Teens who smoke daily are more likely to report health complaints

As fewer teens overall take up smoking, those who do smoke daily are reporting more health complaints than in years past, a new study indicates.

U.S. adults get failing grade in healthy lifestyle behavior

Only 2.7 percent of the U.S. adult population achieves all four of some basic behavioral characteristics that researchers say would constitute a “healthy lifestyle.”

Nutrient slowed cancer cell growth in early-stage breast cancer

A new study shows that sulforaphane, a compound found at high levels in broccoli, can slow the growth of cancer cells, especially at early stages.

Liver recovery difficult even with improved diet, but faster if sugar intake is low

Liver damage caused by the typical “Western diet” – one high in fat, sugar and cholesterol – may be difficult to reverse even if diet is generally improved.

Obese people need more vitamin E, but actually get less

Research suggests that people with metabolic syndrome need more vitamin E, but are actually getting less of this nutrient to the tissues that need it.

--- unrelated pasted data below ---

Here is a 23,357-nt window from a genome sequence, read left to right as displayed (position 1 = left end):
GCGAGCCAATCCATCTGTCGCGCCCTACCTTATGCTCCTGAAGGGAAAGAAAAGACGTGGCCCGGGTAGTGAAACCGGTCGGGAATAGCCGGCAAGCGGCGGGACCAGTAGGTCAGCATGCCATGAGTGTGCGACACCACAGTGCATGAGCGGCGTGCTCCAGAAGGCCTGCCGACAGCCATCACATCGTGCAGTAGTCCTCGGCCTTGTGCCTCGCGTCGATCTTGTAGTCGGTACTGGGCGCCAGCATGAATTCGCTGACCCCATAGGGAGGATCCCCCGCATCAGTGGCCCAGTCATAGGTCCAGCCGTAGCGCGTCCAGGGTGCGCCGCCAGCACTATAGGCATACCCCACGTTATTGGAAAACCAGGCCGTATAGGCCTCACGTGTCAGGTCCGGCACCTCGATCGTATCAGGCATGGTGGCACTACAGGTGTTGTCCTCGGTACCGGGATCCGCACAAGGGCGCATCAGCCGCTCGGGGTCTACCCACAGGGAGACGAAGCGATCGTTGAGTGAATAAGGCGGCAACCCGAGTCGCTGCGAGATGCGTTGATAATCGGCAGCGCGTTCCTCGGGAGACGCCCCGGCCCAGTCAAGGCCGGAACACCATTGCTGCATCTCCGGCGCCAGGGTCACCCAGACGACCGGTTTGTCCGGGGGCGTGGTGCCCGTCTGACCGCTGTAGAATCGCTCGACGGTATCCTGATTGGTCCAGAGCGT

New medical research reporting requirements may lead to fewer positive outcomes

New transparent reporting standards may have contributed to a significant reduction in the percentage of studies reporting positive research findings among large-budget clinical trials.

OSU names Hoffman vice provost for international programs

Mark Hoffman, associate dean in the College of Public Health and Human Sciences, has been named vice provost for international programs at Oregon State University.

Mechanism outlined by which inadequate vitamin E can cause brain damage

Researchers at OSU have identified some of the mechanisms by which inadequate vitamin E can cause neurological damage.

High cholesterol, triglycerides can keep vitamin E from reaching body tissues

Much less vitamin E is actually absorbed from food than previous research has shown, raising concerns about whether most people get enough of this important micronutrient.

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